The Siren quotes from memoirs by Minnelli and Horne and points to "a beautiful tribute here, from Sheila O'Malley."

Nathaniel R: "I love this righteous quote: 'In my early days I was a sepia Hedy Lamarr. Now I'm black and a woman, singing my own way.'"

Horne "won a special Tony Award in 1981 for her Broadway revue Lena Horne: The Lady and Her Music," notes Erik Piepenburg for the NYT. David LeShay "was a press assistant at the time and was assigned to take photographs of the many celebrities who visited Ms Horne after the show." LeShay: "It was one of the most fun things I’ve ever done in my career." And here's a slide show.

Time's Richard Corliss: "Horne might have been black America's first ambassador to the rest of the country — an artist with perfect features and a sultry sweetness, who'd teach the benighted to accept the glamour and talent, the full humanity, of an oppressed minority that had so profoundly enriched the official culture. But blacks in the 1940s were still second-class citizens at best, deprived of the water fountains, bus seats, voting rights and entertainment opportunities taken for granted by whites. So Horne, as determined as she was beautiful, went ahead and fashioned one of the 20th century's most exemplary and poignant show-business careers."

From the February 1944 issue of Esquire: "One critic explains it this way: 'She has just about everything that is artless and foolish and warm-hearted in a woman.' Others, leaving Lena's mellow singing late at night, came up with one word — effortless. But words don't come very close to describing the unique quality of this young screen find who has thrown her weight into eight Hollywood musical productions since Panama Hattie."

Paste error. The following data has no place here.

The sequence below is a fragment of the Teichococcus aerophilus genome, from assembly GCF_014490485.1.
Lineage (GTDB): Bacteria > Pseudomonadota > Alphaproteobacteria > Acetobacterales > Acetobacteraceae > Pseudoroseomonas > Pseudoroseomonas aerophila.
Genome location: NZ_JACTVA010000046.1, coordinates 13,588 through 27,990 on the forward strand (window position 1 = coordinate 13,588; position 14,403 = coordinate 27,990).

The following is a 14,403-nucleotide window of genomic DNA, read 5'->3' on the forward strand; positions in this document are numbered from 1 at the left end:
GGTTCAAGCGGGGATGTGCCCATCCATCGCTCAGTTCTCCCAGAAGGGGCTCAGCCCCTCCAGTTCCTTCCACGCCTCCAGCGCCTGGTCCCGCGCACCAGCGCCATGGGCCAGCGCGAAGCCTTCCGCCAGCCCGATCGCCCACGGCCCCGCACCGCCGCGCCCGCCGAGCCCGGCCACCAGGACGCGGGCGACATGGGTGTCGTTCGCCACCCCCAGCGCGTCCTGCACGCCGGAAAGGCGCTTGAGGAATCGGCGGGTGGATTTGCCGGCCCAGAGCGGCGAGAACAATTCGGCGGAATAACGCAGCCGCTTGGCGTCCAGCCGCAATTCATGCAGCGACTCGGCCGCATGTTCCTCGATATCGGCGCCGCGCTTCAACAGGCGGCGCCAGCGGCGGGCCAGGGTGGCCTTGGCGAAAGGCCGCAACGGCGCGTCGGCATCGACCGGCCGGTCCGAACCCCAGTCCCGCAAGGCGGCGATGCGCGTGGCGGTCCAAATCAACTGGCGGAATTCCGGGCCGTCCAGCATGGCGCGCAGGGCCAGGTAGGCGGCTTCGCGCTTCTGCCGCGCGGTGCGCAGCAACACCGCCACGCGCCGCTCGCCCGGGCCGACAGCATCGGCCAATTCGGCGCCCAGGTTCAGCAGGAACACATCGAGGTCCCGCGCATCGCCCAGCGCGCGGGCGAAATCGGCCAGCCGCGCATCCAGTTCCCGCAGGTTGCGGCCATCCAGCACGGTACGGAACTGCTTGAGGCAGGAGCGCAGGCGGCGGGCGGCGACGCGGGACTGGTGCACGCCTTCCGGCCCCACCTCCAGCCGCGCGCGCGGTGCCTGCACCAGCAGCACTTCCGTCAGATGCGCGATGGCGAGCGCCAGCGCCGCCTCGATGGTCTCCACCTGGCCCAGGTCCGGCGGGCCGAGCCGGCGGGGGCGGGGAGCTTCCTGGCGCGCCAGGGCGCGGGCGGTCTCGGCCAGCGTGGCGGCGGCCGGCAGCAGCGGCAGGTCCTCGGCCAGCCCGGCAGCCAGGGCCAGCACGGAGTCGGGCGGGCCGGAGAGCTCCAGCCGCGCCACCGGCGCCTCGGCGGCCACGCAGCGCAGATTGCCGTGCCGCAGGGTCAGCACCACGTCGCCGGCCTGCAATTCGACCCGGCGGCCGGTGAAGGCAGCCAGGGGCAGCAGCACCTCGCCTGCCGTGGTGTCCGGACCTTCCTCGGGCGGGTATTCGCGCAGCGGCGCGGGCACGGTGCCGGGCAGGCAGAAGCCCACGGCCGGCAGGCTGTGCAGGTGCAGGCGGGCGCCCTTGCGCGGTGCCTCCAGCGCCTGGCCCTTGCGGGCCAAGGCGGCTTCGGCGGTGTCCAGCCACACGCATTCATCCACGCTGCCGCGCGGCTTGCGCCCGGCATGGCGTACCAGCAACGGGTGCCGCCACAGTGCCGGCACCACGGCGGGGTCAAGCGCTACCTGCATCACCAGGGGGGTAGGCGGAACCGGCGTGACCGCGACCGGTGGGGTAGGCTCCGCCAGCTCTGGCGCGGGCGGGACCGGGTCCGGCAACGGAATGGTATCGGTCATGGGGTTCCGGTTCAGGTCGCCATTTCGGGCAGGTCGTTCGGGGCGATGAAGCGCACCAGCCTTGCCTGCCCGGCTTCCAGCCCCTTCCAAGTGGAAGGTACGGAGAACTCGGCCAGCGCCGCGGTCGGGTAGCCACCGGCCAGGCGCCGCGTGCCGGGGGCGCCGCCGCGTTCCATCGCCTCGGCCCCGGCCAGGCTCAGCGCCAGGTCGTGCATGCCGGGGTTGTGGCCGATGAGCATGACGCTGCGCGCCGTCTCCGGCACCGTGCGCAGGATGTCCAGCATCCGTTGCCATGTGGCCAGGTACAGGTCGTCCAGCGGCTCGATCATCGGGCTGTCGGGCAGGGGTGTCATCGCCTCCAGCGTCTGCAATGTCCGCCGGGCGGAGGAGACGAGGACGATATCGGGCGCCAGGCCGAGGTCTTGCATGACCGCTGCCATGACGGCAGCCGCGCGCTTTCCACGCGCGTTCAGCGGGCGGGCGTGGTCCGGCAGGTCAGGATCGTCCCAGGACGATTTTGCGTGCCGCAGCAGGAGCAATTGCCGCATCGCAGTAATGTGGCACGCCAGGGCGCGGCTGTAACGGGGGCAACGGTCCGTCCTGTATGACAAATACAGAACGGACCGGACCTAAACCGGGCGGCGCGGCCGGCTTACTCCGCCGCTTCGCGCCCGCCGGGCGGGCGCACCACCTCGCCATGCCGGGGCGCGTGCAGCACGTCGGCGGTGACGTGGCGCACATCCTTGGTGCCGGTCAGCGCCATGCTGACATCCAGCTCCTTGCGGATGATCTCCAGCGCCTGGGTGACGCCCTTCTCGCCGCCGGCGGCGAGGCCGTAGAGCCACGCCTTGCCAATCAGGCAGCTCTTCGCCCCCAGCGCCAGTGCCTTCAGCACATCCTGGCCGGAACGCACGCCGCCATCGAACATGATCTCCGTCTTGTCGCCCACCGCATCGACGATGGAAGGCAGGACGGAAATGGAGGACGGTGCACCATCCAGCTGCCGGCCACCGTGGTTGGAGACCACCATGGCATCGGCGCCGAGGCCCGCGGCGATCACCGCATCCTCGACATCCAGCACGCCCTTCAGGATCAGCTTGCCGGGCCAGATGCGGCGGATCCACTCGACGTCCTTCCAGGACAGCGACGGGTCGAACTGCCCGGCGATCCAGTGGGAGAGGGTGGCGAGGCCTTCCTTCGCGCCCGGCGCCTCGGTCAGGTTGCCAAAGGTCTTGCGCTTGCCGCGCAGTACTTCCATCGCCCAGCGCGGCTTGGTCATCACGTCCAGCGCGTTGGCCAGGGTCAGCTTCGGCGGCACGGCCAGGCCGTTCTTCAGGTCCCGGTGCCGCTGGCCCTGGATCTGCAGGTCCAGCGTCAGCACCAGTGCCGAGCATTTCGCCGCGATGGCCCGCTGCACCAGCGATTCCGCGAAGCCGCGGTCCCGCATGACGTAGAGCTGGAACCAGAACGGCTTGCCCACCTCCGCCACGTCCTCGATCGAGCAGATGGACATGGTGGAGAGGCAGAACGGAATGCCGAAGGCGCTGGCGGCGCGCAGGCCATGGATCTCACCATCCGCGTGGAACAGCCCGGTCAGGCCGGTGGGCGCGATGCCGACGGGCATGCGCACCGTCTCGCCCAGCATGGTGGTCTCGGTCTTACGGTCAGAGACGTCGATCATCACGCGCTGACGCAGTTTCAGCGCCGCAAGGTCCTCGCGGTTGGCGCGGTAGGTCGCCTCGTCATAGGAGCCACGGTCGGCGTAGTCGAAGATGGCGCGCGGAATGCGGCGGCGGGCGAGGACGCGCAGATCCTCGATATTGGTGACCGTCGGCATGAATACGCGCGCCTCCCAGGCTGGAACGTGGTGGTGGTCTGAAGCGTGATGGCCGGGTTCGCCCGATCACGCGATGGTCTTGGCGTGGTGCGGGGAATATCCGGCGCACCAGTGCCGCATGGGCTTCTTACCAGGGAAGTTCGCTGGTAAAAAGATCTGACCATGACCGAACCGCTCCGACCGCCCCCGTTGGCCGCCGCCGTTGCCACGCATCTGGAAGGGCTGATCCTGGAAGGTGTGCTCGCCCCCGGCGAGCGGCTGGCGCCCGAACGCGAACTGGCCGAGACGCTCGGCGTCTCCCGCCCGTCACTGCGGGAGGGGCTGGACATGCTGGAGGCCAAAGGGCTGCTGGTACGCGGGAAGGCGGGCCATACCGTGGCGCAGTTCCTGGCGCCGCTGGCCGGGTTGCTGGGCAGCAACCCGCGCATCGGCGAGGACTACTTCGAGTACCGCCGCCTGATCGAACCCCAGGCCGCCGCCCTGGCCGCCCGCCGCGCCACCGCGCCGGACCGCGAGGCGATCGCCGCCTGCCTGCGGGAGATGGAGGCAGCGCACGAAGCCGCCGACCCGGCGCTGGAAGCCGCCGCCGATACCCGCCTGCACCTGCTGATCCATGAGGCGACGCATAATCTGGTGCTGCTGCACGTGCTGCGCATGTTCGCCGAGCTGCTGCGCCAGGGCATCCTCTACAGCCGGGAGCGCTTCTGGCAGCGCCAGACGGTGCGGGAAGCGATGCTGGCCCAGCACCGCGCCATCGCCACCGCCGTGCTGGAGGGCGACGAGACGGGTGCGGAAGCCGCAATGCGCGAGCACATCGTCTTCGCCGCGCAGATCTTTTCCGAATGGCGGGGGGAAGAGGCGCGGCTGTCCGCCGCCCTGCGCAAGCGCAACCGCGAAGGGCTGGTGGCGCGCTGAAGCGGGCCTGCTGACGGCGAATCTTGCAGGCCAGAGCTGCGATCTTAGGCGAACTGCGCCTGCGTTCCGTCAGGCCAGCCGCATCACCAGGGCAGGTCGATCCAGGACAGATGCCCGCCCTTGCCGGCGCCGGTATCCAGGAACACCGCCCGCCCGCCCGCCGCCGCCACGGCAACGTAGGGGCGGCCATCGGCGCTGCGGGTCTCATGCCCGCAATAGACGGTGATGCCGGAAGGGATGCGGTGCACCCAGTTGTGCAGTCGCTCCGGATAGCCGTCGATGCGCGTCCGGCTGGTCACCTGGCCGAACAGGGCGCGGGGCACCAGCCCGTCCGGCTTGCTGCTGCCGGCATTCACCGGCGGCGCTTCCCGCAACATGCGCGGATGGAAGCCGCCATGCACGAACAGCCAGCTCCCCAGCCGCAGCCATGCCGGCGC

The Obamas have issued a statement and Ted Johnson has it.

Viewing (5'24") from Jahsonic: Santiago Álvarez's Now! (1965).

Updates, 5/11: The Daily Beast runs an excerpt from James Gavin's Stormy Weather: The Life of Lena Horne, the "story of when she attacked a racist man at a Beverly Hills restaurant."

"In an obituary there would be no need to say that I really doubt whether Lena Horne would have proved a great actor if she'd been given the opportunities," writes David Thomson in the Guardian. "And I suppose in a dark way that it was her destiny to be excluded, so that a part of the world needs always to feel shame over her. And I can believe that she was prickly, snooty, difficult and a pain in the ass over all those things for years and decades, and tend to believe the stories that she was a snob and inclined to be very socially superior. But then you have to recollect that in her time, great men like Louis Armstrong put on a kind of white black face for the white folks and took every humiliation there was in public, and kissed ass. And Lena Horne did not."

Listening: "Blues in the Night," a collection from Singer-Saints.

A Washington Post slide show, via @BarackObama. No, really.

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One of the great beauties of all time. I feel so blessed to have seen “Lena and her Music” when it came to SF. I’ll never forget her singing “Where or When”, describing her rise through Hollywood, how she was taught to stand still under a spotlight, lift her face, and smoulder!
such a wonderful life to celebrate